Katherine E. Kahn, MPH1,2; Hilda Razzaghi, PhD2; Tara C. Jatlaoui, MD2; Amy Parker Fiebelkorn, MSN, MPH2; Tami H. Skoff, MS3; Ada Dieke, DrPH4; Jazmin Duque, MPH5; Michael Witt, MA5; Carla L. Black, PhD2
1Leidos, Inc., Atlanta, GA; 2Immunization Services Division, National Center for Immunization and Respiratory Diseases, CDC; 3Division of Bacterial Disease, National Center for Immunization and Respiratory Diseases; 4 Division of Reproductive Health, National Center for Chronic Disease Prevention and Health Promotion, CDC; 5Abt Associates, Inc., Atlanta, GA
|Table. Flu* and Tdap† Vaccination Coverage* among Pregnant Women, by Selected Characteristics — Internet Panel Survey, United States, April 2021|
|Characteristic||Flu||Tdap||Both vaccines (full vaccination)|
|N (weighted %)||Vaccinated, weighted %
|N (weighted %)||Vaccinated, weighted %
|N (weighted %)||Vaccinated, weighted %
|Age group (years)|
|White, non-Hispanic (Ref)||788(48.9)||54.2(49.4–59.0)||431(52.4)||60.3(55.3–65.2)||431(52.4)||33.3(28.7–38.3)|
|High school degree or less||456(23.7)||49.3(42.4–56.1)||||176(23.9)||45.5(37.6–53.6)||176(23.9)||23.0(16.7–30.4)|
|Some college, no degree||267(16.8)||41.1(31.3–51.3)||||163(24.5)||58.3(49.7–66.6)||163(24.5)||30.2(22.6–38.7)|
|Greater than college degree (Ref)||388(20.9)||62.6(54.0–70.7)||129(15.4)||52.3(42.2–62.3)||129(15.4)||32.2(23.3–42.2)|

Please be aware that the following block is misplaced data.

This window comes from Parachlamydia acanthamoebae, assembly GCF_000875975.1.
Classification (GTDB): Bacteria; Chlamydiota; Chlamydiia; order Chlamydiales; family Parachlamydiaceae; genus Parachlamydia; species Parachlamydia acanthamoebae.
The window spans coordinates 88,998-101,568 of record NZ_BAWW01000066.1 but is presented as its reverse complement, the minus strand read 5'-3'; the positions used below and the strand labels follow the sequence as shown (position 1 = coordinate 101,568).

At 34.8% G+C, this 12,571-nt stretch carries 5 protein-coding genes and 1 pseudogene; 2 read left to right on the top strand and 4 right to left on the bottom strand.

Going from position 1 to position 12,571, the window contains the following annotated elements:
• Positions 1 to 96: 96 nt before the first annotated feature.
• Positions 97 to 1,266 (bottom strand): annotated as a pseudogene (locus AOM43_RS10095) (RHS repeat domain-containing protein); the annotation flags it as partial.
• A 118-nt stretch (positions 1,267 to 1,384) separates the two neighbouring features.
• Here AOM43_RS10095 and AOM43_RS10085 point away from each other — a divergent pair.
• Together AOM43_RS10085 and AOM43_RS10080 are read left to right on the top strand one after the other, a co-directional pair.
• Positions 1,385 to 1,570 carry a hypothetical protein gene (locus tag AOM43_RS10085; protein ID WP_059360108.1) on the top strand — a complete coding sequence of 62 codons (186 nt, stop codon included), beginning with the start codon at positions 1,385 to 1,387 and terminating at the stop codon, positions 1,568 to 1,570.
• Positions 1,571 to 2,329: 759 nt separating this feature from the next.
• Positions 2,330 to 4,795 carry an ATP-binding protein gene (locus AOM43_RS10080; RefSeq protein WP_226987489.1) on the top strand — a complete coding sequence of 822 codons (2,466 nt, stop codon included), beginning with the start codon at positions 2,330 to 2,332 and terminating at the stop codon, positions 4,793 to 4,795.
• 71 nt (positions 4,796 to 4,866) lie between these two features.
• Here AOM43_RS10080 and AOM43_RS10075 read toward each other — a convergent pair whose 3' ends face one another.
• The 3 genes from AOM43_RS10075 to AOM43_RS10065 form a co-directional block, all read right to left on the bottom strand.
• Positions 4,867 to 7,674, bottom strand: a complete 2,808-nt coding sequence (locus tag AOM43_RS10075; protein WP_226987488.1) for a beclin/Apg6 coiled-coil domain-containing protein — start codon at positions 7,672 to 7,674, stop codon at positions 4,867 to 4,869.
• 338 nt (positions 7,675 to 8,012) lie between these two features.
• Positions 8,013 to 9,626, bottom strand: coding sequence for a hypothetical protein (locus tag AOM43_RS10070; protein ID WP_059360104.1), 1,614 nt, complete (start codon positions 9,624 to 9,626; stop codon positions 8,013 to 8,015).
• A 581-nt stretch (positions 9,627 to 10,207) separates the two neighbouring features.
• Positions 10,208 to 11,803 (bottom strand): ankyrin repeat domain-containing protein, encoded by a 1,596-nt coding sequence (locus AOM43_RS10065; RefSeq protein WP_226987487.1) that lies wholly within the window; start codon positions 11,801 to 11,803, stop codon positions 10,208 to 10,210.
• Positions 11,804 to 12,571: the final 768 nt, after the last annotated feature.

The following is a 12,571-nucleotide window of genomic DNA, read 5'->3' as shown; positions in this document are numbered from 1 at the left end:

|At or above poverty (Ref)||1413(77.4)||57.9(53.6–62.1)||560(75.8)||55.8(51.2–60.3)||560(75.8)||32.4(28.2–36.9)|
|Area of residence††|
|Prenatal insurance coverage§§|
|Private/military insurance only (Ref)||820(46.0)||58.7(52.8–64.3)||372(48.8)||60.6(54.9–66.0)||372(48.8)||35.9(30.6–41.4)|
|Any public insurance||875(48.5)||53.2(47.8–58.5)||321(46.4)||48.6(42.5–54.7)||||321(46.4)||26.4(21.2–32.2)|||
|Provider vaccination recommendation/offer|||||
|Offered or referred (Ref)||1364(71.6)||68.1(64.2–71.8)||531(73.8)||69.9(65.4–74.1)||430(59.9)¶¶||46.6(41.3–51.9)|
|Recommended, no offer or referral||111(8.5)||29.1(17.6–43.0)||||46(5.8)||24.7(12.1–41.4)||||236(32.0)***||8.7(5.3–13.2)|||
|No. of provider visits since July 1st|
|High-risk condition for influenza‡‡‡|
|* Respondents pregnant anytime during October 2020–January 2021 were included in the analyses to assess influenza vaccination coverage for the 2020–21 season. Women who reported receiving a flu vaccination since July 1, 2020, before or during their pregnancy, were considered vaccinated.|
|† Respondents pregnant since August 1, 2020 and had recently delivered a live birth were included in the analyses to assess Tdap coverage. Women who reported receiving a dose of Tdap vaccine during their pregnancy were considered vaccinated.|
|‡ Korn-Graubard 95% confidence interval.|
|§ Race/ethnicity was self-reported. Respondents identified as Hispanic might be of any race. The “Other” race category included Asians, American Indians/Alaska Natives, Native Hawaiians or other Pacific Islanders, and women who selected “other” or multiple races.|
||| Statistically significant difference compared with referent group|
|¶ Estimates do not meet the NCHS standards of reliability. https://www.cdc.gov/nchs/data/series/sr_02/sr02_175.pdfpdf icon|
|** Poverty status was defined based on the reported number of persons living in the household and annual household income, according to U.S. Census poverty thresholds. https://www.census.gov/data/tables/time-series/demo/income-poverty/historical-poverty-thresholds.htmlexternal icon|